U.S. prosecutors are looking for to return $6.5 million in allegedly scammed bitcoin to victims of the “Banana.Fund” crowdfunding venture, which the federal government described in courtroom papers as a Ponzi scheme.
In a forfeiture go well with in opposition to the cryptocurrency account storing the funds, prosecutors allege Banana.Fund’s unnamed administrator admitted to traders his venture had flopped, promised to return $1.7 million to them after which failed to take action. The operator then pivoted to a laundering and refund scheme that finally resulted within the U.S. Secret Service’s (USSS) seizure of 482 bitcoin (BTC) and 1,721,868 tether (USDT).
The lawsuit, filed July 29 within the U.S. District Courtroom for the District of Columbia, seeks to grant the federal authorities formal possession of the property so it could return them to the victims.
The go well with didn’t determine the operator of Banana.fund. However a number of victims of the alleged rip-off, and paperwork reviewed by Fintech Zoom, present the outfit was run by a British nationwide named Richard Matthew John O’Neill aka “Jo Cook.”
One of many victims, Mike Koenen, instructed Fintech Zoom that since a minimum of May 2018 he has been pushing the us to analyze Banana.Fund and O’Neill.
Paperwork reviewed by Fintech Zoom present that by November 2019, brokers with the us San Francisco discipline workplace had been email-canvassing probably victims for info on Richard O’Neill. Regulation enforcement had frozen O’Neill’s Poloniex account over a 12 months earlier than.
Neither O’Neill nor the Division of Justice responded to requests for remark.
The forfeiture go well with represents maybe probably the most substantial improvement but in a little-known scheme that ran via the peak of bitcoin’s historic late-2017 price pump and apparently went belly-up inside months of the market’s pop, the paperwork reveal.
Peeling again the fraud
Banana.Fund’s white paper describes a crowdfunded enterprise improvement firm that shepherds fledgling startups via their earliest phases whereas providing operational transparency to their seed traders.
O’Neill instructed Fintech Zoom in January 2017 that Banana.Fund would “use blockchain for what it is good for: implementing transparent and irreversible global transactions.” In his view, he was “creating a level playing field for all users to pursue their business ideas, free of charge.”
Investing in O’Neill’s personal enterprise concept was not freed from cost, nevertheless.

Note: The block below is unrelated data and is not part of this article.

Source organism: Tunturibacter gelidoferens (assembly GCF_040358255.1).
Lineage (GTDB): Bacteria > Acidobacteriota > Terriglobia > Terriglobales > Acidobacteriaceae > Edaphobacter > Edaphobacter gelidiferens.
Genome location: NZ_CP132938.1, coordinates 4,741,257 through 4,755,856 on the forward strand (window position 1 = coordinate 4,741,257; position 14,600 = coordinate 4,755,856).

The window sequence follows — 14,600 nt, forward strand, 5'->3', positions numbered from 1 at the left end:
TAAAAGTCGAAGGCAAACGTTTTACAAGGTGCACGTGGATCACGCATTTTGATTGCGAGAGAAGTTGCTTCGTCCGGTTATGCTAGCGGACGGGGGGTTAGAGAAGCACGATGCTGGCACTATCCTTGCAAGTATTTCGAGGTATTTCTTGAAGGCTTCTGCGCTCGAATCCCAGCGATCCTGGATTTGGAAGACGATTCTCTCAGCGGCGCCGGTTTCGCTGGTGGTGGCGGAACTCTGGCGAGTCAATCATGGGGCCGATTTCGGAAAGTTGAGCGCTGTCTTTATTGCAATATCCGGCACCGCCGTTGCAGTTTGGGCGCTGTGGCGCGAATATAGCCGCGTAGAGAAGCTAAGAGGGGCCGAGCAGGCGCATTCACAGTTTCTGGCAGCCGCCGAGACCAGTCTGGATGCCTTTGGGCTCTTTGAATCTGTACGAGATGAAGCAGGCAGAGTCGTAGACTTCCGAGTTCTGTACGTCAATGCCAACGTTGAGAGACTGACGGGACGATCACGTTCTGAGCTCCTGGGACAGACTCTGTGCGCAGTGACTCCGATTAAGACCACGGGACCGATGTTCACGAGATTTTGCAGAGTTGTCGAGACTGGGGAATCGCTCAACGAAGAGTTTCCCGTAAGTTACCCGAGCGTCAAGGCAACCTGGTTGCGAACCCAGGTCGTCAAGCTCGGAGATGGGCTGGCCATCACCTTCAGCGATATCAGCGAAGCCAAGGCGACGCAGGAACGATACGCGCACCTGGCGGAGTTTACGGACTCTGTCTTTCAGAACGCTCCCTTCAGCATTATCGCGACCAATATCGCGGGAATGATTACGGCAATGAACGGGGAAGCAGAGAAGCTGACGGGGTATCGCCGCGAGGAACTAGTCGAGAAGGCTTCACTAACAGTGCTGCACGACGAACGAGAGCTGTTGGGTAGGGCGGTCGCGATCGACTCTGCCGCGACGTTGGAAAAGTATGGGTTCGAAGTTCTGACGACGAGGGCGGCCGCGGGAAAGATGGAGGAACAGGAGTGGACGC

The buy-in began at 0.02 BTC, mentioned Telegram person Dutch_Giant, who heard about Banana.Fund on the now-defunct message board MoneyMakersforum.
“The bigger deposit you made, the bigger part of the business you got,” Dutch_Giant mentioned. He put in 0.024 bitcoin – “about $60 at the time.”
Different traders went even larger on O’Neill’s crowdfunding darling, inside paperwork present. One person invested 82 bitcoin and 9 others contributed 10 bitcoin or extra. In all, 417 traders declare to have misplaced a mixed 481 bitcoin, worth virtually $5.5 million at present, to Banana.Fund.
These figures come from a spreadsheet of “verified refund claims” that O’Neill started compiling on Jan. 2, 2018, when he emailed Banana.Fund traders that they could possibly be refunded almost thrice the greenback value of their authentic funding – however not their value in bitcoin.
“Banana.Fund is a failed project,” O’Neill mentioned in a venture announcement whose textual content was shared with Fintech Zoom and referenced within the prison criticism. He claimed that whereas Banana.Fund had already spent round a 3rd of traders’ $600,000 pie on overhead, he had ridden the remaining bitcoin via late 2017’s heights and will now refund them triple their authentic funding in USDT, a stablecoin that often trades 1-for-1 with the greenback.
“We’ve failed up!” he mentioned. He claimed to have $1,730,000 in USDT for refunds. “Pure dumb luck.”
His traders would have been far luckier had they by no means locked their bitcoin up in Banana.Fund, the DOJ factors out. Banana.Fund’s founder, referred to within the go well with solely as “Person 1,” solely “stated that due to the increased value of bitcoin, investors would receive more than their initial investment in U.S. dollars, although, realistically, they would all still lose money because of the increased value of bitcoin.”
A calculated danger
Prosecutors allege that “Person 1” had an account steadiness of $11 million and will due to this fact simply pay again even Banana.Fund’s greatest traders. They additional allege that “Person 1” spent the weeks main as much as his USDT conversion “buying and selling multiple coins for personal gain” and tried one withdrawal to purchase a home.
O’Neill “literally gambled with our BTC on Poloniex and he had few good trades,” mentioned one other sufferer of the alleged rip-off, Kris Zelisko, who invested 1.01 bitcoin in Banana.Fund. “Also, BTC went up in the meantime.”
Prosecutors additionally allege “Person 1” engaged in a year-long bitcoin laundering scheme that spanned over 40,000 trades and 7 totally different cryptos, and in a two-week spree generated $540,000 in revenue from the Banana.Fund pot.
“Person 1” by no means paid the overwhelming majority of traders again, the prosecutors alleged.
Dutch_Giant mentioned that numerous Banana.Fund customers had been nicely conscious of the dangers concerned with “Jo Cook” enterprises. “Cook,” he mentioned, had a observe file of working crowdfunded-oriented web site scams that nonetheless paid some traders out.
“It was a reasonably calculated bet,” he mentioned.
The chief in blockchain information, Fintech Zoom is a media outlet that strives for the very best journalistic requirements and abides by a strict set of editorial insurance policies. Fintech Zoom is an impartial working subsidiary of Digital Forex Group, which invests in cryptocurrencies and blockchain startups.